I’m telling you about it anyway, in case you think it’s not too far. The project aims to create funds to bring together people of a German town and its refugees through multilingual guided tours in the derelict building of… wait for it… an old Chocolate Factory!  Katja knows this place; she grew up around it and is passionate about it, so the idea of an exhibition to reuse the lovely building formed naturally in her clever, artistic, multilingual mind.

The old Chocolate Factory will be made fit for business and social purposes from spring 2017, but its current state is “derelict, without windows, massively graffitied and somewhat beautifully haunted in its feel.”

Artwork from around 100 artists is being displayed unframed, and hung from wooden straight hangers all around its various rooms like a labyrinth of art that visitors of all ages can explore with torches and ‘exhibition maps.’ Here’s the catalogue! At the opening, broken chocolate will be served – as many senior citizens of the town remember getting broken chocolate for free in the old days.”

I’m proud to be part of the exhibition, even though it’s only my poetry that will physically be there, not me – although I’ll be there in spirit. To show global camaraderie I will stay in London and eat chocolates – there are a few left over from my birthday last week; not enough to fill an exhibition hall, but plenty to keep me happy. (Thank you my birthday wishes! They flew in by email, text, Whatsapp, LinkedIn, Facebook and Viber.)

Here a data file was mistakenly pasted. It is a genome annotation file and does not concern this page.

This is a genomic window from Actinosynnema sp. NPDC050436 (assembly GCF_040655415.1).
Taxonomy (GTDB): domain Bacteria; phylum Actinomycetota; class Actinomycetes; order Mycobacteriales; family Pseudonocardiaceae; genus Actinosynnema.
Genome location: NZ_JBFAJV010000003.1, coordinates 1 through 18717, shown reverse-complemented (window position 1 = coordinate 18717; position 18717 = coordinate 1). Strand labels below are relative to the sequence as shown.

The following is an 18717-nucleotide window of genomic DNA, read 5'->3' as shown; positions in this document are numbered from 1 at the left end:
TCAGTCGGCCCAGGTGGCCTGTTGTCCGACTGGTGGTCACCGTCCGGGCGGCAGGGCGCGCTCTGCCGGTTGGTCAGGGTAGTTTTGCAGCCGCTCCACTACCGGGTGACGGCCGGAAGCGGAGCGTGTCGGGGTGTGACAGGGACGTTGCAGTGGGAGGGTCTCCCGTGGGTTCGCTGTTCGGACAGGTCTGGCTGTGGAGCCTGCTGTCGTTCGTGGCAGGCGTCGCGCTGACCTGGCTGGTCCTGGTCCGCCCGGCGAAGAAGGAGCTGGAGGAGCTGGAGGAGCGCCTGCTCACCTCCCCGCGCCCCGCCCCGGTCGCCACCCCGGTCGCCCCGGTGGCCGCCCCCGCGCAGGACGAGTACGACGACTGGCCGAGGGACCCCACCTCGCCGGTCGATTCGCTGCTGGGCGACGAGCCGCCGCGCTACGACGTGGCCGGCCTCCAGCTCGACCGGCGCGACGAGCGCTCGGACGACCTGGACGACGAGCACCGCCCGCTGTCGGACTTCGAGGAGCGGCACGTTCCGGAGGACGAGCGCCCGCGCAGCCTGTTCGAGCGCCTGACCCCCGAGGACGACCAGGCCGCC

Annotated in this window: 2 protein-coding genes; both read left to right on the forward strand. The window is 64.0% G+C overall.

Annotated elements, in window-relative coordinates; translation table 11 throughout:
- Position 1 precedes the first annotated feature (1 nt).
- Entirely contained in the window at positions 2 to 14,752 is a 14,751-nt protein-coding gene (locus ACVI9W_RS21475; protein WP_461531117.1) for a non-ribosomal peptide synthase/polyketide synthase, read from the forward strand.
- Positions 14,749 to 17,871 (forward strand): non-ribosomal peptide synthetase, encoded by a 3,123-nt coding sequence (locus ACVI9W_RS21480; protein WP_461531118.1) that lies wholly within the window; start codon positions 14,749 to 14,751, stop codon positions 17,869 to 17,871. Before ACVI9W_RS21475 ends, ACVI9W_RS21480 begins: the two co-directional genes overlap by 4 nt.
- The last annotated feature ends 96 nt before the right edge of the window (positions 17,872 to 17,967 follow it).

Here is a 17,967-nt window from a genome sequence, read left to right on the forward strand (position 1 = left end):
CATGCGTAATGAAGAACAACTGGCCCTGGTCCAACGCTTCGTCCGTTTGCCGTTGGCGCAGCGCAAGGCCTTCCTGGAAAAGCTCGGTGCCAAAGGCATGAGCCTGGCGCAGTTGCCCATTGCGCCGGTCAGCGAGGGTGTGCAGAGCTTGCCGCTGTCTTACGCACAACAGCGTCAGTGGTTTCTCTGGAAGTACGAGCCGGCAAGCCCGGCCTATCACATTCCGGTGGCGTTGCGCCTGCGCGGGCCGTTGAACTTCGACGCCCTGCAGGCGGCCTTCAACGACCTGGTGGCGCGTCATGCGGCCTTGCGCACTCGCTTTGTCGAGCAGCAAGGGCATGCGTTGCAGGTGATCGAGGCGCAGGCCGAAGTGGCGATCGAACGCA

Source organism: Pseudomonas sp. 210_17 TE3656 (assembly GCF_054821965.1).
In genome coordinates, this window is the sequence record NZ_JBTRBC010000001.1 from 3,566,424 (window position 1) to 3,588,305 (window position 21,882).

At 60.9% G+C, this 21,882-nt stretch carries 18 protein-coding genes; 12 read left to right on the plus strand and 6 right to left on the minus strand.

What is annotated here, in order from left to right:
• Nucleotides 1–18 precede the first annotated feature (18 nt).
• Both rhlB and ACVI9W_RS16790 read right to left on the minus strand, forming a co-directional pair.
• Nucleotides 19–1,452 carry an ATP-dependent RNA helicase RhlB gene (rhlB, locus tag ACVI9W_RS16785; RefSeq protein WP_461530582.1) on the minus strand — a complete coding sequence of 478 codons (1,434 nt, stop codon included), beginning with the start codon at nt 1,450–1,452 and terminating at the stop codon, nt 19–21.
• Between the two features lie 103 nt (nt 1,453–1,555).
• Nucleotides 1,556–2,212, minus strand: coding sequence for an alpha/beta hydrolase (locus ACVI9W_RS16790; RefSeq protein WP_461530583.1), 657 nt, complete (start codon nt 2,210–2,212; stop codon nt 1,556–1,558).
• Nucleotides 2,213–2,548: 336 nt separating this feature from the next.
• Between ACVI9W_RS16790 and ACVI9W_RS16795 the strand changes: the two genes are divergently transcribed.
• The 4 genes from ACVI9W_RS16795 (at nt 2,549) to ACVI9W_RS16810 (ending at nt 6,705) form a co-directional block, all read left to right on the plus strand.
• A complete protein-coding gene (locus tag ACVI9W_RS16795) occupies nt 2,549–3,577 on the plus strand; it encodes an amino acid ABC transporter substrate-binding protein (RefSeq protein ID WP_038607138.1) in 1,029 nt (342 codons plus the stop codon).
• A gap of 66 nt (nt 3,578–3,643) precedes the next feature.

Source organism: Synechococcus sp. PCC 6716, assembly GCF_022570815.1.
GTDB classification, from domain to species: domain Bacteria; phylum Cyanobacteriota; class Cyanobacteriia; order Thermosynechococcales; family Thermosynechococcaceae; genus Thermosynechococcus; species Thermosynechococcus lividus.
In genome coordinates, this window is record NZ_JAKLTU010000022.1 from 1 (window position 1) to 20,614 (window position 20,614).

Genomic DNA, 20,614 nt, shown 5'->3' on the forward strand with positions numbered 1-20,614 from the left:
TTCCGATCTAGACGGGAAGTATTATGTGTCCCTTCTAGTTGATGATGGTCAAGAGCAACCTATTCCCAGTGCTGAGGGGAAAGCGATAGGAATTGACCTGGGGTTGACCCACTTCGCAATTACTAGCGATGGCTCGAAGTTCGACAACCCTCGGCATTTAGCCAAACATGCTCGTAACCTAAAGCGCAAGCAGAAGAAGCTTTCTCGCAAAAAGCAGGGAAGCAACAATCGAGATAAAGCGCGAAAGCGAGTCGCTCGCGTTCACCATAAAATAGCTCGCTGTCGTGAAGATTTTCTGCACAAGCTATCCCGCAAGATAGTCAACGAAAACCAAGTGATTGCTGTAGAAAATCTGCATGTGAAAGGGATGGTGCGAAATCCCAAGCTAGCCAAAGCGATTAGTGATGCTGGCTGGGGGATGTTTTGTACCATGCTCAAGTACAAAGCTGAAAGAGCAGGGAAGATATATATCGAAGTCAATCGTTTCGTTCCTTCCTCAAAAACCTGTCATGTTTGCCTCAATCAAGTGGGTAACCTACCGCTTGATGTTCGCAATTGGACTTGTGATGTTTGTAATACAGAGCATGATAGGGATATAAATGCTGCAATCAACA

It’s hard when you have a whole album of amazing tracks from which to choose lyrics, so I’m going with my favourite: “In the velvet darkness of the blackest night, burning bright – there’s a guiding star; no matter what or who you are…”

Richard O’Brien wrote that. Social media is today’s guiding star for many businesses, follow its route and you might just reach something wonderful on your way.  If you’d like to know more, ask me here: @WeekendWitch.

Plain English conceptual art, being trusted and it wouldn’t happen in London

Driving along a country lane in Hertfordshire, we came across a farm of Jersey cows with an unusual shed in the courtyard. From a Star Trek-like vending machine, you can dispense a litre of raw milk into a glass bottle, which you pay for by dropping your cash into a little cardboard box. You wonder if the cow’s on the other side of the shed, legs akimbo and squirting directly into the machine!